JEFFERSON CITY - The ongoing partial-birth-abortion filibuster passed the 30 hour mark in the State Senate Tuesday, in a bizarre day of debate and historical rarity.
Columbia Senator Ken Jacob once again led the stall calling for a health exemption for mothers in the proposed ban on late-term abortions.
"If a woman can't make a decision about her health, how can we call this a free society?" Jacob asked in the debate.
The historical rarity arose after Sen. Jet Banks, D-St. Louis, offered an amendment to the bill. When it came time for a vote, Banks was nowhere to be found. Debate ceased for over an hour while senators searched for their missing colleague -- an opponent to the bill.
Under Senate tradition, a vote cannot be taken on an amendment while the sponsor is not present. Thus, in a historic move, the remaining body petitioned to bring Banks' amendment to an immediate vote. This ending of debate, or cloture, is the first of its kind since 1982.
Ironically, it again was Banks using the same tactic that triggered the 1982 motion.
The ensuing vote defeated Banks' health exemption amendment, 22-11, with Banks not voting. Banks' missing car was later found parked at the Ramada Inn.
Cloture also could be used to defeat the filibuster, but even the most avid supporters of the bill say they do not want to undermine the Senate tradition of allowing filibusters -- when they are conducted within the conformity of what senators view as proper.
Talking for ever about anything under the sun is, by the Senate's way of seeing it, is proper. Just walking away is not.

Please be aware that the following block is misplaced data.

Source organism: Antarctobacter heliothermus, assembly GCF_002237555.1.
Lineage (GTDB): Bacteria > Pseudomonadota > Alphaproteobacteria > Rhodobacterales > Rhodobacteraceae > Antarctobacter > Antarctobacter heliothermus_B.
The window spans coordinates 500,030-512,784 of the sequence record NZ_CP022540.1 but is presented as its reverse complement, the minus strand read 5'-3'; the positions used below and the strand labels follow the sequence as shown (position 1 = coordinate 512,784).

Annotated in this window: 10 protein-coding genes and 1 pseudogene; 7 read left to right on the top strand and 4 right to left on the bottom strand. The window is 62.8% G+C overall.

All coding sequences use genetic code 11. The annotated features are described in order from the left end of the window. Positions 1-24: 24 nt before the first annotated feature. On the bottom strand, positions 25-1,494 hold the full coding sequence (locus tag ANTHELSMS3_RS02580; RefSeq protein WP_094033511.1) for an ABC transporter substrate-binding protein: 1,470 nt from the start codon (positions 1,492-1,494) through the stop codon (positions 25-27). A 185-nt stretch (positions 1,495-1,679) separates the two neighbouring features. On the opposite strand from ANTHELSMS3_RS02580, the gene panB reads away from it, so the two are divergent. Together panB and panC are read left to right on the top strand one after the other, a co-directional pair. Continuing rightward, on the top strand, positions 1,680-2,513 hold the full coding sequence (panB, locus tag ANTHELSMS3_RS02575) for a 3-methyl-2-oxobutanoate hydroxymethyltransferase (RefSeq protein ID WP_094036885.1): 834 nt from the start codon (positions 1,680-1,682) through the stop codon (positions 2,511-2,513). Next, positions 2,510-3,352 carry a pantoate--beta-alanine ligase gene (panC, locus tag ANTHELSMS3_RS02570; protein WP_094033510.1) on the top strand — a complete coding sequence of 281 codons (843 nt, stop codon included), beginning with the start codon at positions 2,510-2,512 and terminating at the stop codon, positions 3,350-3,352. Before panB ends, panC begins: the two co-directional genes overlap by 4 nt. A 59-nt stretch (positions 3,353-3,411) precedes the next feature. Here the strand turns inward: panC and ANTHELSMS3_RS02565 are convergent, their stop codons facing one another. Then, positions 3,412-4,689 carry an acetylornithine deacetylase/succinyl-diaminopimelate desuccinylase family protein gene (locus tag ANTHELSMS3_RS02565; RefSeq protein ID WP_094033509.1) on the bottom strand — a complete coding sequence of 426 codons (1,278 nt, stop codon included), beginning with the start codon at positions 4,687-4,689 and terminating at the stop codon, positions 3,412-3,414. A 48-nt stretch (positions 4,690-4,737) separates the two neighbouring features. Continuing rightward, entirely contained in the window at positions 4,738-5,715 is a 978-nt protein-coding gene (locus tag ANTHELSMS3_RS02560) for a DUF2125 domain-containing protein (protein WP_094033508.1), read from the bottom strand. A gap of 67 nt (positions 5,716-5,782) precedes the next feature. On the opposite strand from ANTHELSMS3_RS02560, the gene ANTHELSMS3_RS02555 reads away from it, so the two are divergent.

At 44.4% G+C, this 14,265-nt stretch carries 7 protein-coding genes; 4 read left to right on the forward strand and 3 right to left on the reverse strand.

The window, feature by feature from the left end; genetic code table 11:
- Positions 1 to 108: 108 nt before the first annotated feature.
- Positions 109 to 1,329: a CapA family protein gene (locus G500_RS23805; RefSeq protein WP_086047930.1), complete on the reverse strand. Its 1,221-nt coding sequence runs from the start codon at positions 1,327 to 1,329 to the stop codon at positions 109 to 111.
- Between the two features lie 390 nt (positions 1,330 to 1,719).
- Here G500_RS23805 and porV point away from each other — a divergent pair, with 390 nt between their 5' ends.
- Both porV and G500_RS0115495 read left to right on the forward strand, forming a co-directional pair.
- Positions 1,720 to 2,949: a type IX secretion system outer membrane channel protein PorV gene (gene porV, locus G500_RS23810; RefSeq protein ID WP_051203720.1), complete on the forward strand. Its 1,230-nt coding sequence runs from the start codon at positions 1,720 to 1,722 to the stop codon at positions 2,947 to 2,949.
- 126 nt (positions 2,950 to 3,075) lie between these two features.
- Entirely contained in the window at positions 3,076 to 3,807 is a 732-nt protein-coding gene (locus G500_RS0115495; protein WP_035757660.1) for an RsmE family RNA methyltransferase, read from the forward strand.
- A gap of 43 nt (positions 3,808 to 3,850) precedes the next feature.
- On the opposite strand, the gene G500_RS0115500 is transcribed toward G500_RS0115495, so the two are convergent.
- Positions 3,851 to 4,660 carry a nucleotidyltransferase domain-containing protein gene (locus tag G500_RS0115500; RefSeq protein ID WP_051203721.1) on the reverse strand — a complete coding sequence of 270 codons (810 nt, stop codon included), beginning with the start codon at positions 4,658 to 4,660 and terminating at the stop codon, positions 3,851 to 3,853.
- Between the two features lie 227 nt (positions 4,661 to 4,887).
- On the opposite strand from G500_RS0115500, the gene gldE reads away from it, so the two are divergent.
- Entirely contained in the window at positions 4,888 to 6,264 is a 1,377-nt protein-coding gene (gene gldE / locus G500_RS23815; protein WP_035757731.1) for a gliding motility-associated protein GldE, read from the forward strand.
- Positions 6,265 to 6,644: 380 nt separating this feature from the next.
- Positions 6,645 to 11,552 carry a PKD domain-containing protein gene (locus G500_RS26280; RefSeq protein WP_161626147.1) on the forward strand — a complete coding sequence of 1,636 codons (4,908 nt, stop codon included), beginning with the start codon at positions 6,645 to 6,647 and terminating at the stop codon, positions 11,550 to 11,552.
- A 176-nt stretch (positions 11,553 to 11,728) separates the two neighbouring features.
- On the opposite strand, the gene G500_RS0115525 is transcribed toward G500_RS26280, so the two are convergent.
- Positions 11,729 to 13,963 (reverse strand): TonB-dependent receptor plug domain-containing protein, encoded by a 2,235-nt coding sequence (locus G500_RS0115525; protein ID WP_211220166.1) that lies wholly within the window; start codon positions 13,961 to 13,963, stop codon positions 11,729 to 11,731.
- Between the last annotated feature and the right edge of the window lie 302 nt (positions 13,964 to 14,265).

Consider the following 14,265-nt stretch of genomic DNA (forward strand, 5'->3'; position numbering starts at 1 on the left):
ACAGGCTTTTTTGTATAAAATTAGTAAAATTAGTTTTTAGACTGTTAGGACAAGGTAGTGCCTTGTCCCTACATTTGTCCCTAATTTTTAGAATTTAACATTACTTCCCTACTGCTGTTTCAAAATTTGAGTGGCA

Gov. Mel Carnahan has warned he would veto the bill if it does not contain a health exemption for the mother -- as he did in 1997. That veto was sustained by just one vote. Votes this year leave it unclear whether Carnahan's veto would be sustained.
Sen. Ted House, D-St. Charles County, said bill proponents had been flexible regarding all the opponents' demands, but they would not budge on the health exemption.
"The health exemption just destroys the bill," said House, who is handling the bill in the Senate.
The long debate, while providing rich newspaper copy, may cost other legislation, especially late in the session.
"I hear a noise, senators," said Sen. Danny Staples, D-Eminence. "It is the noise of bills dying on the calendar -- budget, appropriations, health care bills -- after thirty hours of useless debate."
If the legislature doesn't pass the budget by Friday at 6:00pm, the governor would have to call them into a special session for the second time in three years to deal with a budget that got stalled over abortion.
"I'm sorry we'll have to be in special session, the budget won't get done, some important bills won't get passed, but we're talking about a woman's freedom," said Jacob, a Democrat.
Legislators whose bills are "dying on the calendar" often pressure the sponsor to pull his filibustered-bill off the floor, so their proposals can get a vote.
Often during the debate, as few as five senators were on the floor. Constant quorum calls metered the debate and doormen were continually on the move to summon absent Senators.
"Where's all the other senators?" asked Cliff Graham, a visitor from Bowling Green. "Aren't we paying these people to do their jobs?"
Graham, a farmer, was watching the Senate in action, hoping helpful farm legislation would come up for debate. That legislation is buried on the calendar behind the filibuster.